WARNING: The reader should be aware that some content in this blog entry may refer to episodes and events they are yet to see.
If you followed the TV series Lost, you probably have an opinion about the final episode. If you haven’t seen it, you can adopt this opinion: it sucked. In my opinion it sucked most because all the mysteries that should have climaxed in the finale just fell flat on their asses.
Through an untrained eye it would seem this project had the same faith.
So, as you can guess, the seed funding round for FinderBase failed. I didn’t become a millionaire even on paper. The overall benefit of this project is the difference between where we are now and where we would be without it. I have a hard time seeing the failure from the multitude of small successes that this project has caused.
But the end is a new beginning.
It is impossible to put in words the huge positive personal impact that this project has had on me. Instead, I’ve arranged a birthday party tomorrow at 5 pm Finnish time at our apartment.
Everyone is welcome.
Please register on the Facebook event page.
See you tomorrow!
My namesake Petteri (Koponen) of Jaiku fame, has returned to his blog. His obvious intention is to promote his current business as an early stage seed investor in start-up companies.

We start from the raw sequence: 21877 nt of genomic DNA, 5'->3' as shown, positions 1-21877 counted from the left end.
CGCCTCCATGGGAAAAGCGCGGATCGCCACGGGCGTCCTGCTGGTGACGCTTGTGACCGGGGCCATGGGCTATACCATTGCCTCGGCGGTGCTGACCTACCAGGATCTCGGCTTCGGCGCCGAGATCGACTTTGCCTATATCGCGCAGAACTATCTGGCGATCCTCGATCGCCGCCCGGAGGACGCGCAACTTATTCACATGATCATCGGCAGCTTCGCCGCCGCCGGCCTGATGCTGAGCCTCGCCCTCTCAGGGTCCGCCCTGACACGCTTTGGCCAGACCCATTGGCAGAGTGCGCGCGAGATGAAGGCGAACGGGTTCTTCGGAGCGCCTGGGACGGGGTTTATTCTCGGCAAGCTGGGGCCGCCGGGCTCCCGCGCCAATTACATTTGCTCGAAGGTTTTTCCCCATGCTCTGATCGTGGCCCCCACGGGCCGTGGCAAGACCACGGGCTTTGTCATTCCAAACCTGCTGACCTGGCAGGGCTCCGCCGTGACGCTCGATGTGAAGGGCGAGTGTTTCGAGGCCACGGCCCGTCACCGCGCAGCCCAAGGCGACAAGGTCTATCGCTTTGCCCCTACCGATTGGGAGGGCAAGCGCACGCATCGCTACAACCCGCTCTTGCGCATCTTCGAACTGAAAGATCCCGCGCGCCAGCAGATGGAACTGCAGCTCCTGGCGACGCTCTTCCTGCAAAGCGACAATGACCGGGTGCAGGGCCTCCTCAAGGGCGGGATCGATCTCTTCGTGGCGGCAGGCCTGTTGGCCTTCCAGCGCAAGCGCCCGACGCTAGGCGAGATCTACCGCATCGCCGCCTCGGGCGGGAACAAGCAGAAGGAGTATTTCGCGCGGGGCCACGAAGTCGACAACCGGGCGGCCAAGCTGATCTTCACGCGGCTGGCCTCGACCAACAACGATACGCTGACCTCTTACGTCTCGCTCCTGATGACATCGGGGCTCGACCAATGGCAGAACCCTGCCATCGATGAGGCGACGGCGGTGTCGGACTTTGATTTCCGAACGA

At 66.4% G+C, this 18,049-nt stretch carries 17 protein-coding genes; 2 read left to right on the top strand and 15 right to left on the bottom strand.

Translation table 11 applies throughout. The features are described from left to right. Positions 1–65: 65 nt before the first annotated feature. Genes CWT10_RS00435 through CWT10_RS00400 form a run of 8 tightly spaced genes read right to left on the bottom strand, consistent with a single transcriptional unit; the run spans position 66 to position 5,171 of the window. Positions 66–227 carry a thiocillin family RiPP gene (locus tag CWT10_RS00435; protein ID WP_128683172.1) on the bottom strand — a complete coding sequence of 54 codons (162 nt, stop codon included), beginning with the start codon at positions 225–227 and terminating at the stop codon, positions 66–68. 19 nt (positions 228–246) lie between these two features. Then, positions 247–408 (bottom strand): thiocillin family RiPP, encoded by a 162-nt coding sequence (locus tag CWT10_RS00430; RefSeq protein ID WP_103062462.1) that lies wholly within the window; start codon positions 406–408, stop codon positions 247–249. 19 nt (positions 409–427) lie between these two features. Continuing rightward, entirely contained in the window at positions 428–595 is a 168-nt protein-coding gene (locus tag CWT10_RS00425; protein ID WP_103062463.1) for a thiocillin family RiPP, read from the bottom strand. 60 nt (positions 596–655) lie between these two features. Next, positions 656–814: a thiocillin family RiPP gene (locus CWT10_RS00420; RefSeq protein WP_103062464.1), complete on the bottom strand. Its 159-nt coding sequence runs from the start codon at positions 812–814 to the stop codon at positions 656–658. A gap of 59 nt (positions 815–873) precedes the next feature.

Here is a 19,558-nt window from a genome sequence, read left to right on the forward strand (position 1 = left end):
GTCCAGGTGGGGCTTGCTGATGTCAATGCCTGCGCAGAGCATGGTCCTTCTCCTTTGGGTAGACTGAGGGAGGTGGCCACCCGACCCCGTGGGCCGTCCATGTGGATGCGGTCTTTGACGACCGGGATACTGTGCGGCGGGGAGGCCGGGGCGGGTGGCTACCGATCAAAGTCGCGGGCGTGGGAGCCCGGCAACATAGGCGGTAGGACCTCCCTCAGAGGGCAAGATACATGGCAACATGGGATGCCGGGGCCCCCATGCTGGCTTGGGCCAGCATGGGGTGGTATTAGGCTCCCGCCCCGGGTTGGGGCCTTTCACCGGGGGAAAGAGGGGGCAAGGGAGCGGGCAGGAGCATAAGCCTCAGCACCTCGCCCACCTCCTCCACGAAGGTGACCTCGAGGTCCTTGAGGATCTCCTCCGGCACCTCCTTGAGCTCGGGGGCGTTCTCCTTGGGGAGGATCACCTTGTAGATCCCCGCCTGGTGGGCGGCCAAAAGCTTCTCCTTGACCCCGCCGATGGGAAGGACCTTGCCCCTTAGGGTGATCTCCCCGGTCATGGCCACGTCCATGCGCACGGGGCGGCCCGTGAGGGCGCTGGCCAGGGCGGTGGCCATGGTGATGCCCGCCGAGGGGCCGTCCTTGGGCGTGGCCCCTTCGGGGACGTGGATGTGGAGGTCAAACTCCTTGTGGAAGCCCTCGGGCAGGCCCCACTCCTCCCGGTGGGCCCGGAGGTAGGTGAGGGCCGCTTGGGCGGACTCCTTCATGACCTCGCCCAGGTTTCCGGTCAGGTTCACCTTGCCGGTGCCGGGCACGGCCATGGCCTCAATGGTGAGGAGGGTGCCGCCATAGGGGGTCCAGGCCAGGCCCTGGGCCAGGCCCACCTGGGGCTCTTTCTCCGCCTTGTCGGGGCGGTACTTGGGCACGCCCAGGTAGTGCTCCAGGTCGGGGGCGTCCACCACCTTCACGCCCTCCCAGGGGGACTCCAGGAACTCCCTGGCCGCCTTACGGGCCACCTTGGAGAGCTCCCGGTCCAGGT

What is interesting about Petteri’s blog is that already his second entry addresses the very essence of my project. He places his words rather ambitiously:
… a startup trying to change the World is as likely to succeed as another one going for a smaller, “more realistic” goal.
I couldn’t agree more. If you put your target sky-high, even a failure could be worth a fortune.
But what are the realistic goals? Most people in Finland live rather frugal lives. If you make 5,000 €/month, you are in the richest 5 % of the population! Now this makes you think.
Let’s do a small calculation
So a filthy rich person in Finland makes 5,000 €/month. That is 30 €/hour and that’s before tax. After the tax of let’s say 35 %, that person will end up with 0.32 €/minute. Yes, you heard correctly, that’s what the rich people make.
Now, the aluminum can refund in Finland is 0.15 €. If you spend less than an average of 28 seconds picking up and returning an empty can, you’re making more money than the 95 % of your fellow Finns. Remember this the next time when you look down on someone collecting empty cans for refund.